The average age of U.S. Supreme Court justices is 69. All have lifetime appointments to the highest court in the land, so it is possible that they are not as concerned with age discrimination as many other older Americans.
According to a recent Forbes article, the justices recently made it more likely that fewer age discrimination claims will be pursued in the nation's courts, even though "age discrimination is widespread, well documented and, sadly, deeply entrenched in the American workplace."
The court recently let stand a lower court's decision in Villarreal v. R.J. Reynolds Tobacco. In the case, a 49-year-old man applied for a sales manager position at the tobacco company, but never heard back from them. Several years later, he found out that the company weeded out older job applicants and that its internal policy was to search for candidates "2-3 years out of college."
The Supreme Court agreed with the lower court's decision that said Villarreal's claim under the Age Discrimination in Employment Act (ADEA) only protected existing employees, not job applicants. It should be noted that the ADEA specifically prohibits discrimination on the basis of age in hiring, firing, compensation or job terms.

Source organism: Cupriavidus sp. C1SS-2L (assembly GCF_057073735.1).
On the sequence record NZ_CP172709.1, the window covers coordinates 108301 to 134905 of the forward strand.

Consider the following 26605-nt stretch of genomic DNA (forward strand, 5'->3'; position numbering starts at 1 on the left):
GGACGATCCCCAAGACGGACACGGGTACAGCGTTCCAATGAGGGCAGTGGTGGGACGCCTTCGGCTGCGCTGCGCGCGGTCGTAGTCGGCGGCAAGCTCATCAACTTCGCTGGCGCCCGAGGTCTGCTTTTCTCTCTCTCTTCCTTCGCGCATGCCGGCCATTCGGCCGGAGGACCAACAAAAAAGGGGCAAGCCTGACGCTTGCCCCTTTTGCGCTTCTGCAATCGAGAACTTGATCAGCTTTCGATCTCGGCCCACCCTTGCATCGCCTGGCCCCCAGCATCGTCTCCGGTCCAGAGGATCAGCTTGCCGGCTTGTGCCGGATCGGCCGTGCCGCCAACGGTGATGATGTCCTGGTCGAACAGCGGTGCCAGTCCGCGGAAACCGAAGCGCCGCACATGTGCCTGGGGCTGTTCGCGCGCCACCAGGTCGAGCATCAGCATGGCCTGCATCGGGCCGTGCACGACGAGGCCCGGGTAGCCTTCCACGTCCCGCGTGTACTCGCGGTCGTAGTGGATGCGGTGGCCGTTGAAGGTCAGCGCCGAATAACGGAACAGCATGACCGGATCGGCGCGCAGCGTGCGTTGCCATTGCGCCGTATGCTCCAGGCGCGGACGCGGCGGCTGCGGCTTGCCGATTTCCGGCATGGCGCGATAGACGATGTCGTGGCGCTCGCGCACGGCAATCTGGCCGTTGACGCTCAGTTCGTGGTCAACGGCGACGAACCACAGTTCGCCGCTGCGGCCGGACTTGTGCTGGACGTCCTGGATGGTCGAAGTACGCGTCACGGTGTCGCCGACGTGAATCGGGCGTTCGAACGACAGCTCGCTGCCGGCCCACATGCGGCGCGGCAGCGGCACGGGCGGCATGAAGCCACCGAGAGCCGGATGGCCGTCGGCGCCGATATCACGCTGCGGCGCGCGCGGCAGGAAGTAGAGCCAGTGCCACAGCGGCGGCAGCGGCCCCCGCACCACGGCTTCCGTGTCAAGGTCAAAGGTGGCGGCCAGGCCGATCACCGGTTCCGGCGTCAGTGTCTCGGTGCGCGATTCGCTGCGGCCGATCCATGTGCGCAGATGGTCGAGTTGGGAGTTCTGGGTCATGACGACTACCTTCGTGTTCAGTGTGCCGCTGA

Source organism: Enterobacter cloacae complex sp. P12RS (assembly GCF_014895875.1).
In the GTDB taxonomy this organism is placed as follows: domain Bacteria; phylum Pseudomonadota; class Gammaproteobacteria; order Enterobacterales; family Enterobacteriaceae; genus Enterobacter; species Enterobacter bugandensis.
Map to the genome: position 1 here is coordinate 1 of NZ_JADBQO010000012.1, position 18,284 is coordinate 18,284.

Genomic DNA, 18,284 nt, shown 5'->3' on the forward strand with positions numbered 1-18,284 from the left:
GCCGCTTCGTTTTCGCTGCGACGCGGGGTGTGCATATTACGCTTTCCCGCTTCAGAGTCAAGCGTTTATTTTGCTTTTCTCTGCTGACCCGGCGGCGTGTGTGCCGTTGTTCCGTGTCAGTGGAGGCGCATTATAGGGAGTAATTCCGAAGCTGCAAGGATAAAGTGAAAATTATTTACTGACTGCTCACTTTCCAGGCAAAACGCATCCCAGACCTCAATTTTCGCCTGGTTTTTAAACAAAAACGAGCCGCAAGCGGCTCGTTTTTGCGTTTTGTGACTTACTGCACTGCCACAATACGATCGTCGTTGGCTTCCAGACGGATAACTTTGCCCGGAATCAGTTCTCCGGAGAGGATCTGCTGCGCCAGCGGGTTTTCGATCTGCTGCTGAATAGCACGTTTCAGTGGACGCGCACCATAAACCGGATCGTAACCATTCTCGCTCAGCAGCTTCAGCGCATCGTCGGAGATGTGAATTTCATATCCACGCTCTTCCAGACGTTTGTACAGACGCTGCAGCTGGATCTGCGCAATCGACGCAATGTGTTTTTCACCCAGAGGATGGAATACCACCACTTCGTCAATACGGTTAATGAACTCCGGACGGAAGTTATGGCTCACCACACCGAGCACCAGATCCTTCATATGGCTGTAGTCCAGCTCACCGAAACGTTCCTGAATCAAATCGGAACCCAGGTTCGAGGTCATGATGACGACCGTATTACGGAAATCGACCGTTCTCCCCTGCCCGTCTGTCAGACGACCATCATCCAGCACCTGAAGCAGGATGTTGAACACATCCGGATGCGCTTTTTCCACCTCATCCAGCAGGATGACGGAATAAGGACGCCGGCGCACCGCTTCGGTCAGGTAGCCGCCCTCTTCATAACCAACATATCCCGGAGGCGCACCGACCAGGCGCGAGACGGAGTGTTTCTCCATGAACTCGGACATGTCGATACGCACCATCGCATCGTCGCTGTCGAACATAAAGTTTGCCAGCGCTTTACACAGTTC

The judicial trend on age discrimination matters is to defer to employers, Forbes says, citing the 2009 Supreme Court's Gross v. FBL Financial Services decision. In that decision the high court placed a heavy burden on plaintiffs, saying they must prove that age discrimination is the primary factor in their bias claim.
Forbes urges bipartisan congressional action to pass the Protecting Older Workers Against Discrimination Act and to broaden the ADEA (it covers only firms with at least 20 employees).
In Wisconsin, older workers are also protected against age discrimination by the Wisconsin Fair Employment Act.
You can discuss a claim with an employment law attorney at Milwaukee law offices of Alan C. Olson & Associates, s.c.